This article describes how the Norwegian electric car company Think used Inclusive Design to explore how information interfaces could change in the vehicle of tomorrow. Users aged between 24 and 82 provided the inspiration for many new ideas.
We were quite ignorant about Inclusive Design until this project. … We did this and realized it is not specifically aimed at disabled people, but something that is benefitting the whole product and all users. That lead to a new mindset in the company.
How can a future car enhance communication and information flow?
Current car cockpits only provide limited information services such as route planning and voice calls. TH!NK saw an opportunity to go beyond this to enable connectivity between the car, home, workplace and the city.
Talking to users in context helped to explore digital connectivity.
Users with a wide range of ages and mobility requirements were interviewed whilst going about their daily routines. Many people were interviewed in their vehicles or on the street to get a better sense of context. They were asked to respond to images and questions aimed at gathering insights and aspirations with a particular focus on mobility and connectivity.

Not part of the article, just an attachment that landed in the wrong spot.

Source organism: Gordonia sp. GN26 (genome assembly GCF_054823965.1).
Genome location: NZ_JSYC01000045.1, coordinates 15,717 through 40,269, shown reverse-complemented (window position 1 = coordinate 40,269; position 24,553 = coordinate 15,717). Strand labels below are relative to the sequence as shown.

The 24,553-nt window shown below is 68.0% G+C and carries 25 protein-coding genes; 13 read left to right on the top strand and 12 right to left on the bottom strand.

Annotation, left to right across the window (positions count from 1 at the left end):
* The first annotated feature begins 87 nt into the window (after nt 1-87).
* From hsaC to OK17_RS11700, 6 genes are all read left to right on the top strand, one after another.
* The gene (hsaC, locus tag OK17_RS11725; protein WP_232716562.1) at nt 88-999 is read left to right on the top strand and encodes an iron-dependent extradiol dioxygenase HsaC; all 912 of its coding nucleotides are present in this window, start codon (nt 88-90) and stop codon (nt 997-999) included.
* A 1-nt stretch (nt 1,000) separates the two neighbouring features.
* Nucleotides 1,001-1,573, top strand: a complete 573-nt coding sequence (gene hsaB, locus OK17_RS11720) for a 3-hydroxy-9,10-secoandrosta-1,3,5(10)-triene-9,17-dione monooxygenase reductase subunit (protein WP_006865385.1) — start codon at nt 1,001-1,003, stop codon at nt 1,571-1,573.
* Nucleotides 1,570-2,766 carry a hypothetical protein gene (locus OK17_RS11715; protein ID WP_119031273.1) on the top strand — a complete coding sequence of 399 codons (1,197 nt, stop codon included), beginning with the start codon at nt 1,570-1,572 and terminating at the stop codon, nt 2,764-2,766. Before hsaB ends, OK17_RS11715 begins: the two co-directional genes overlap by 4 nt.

An interactive persona sheet was developed for each person as a tool to help capture and communicate their lifestyles and needs. This tool enabled the designer to turn the insights into design briefs.
Design concepts that support the drivers and passengers of tomorrow.
The new digital dashboard can be adjusted to suit the preference of the driver by enlarging the size of the dials and improving contrast for older people. The display can also reduce visual clutter and show additional information such as weather or flight arrival times. The car also benefits the city providing wifi hotspots and street lighting for passers by and feeding electricity back into the national grid at peak times.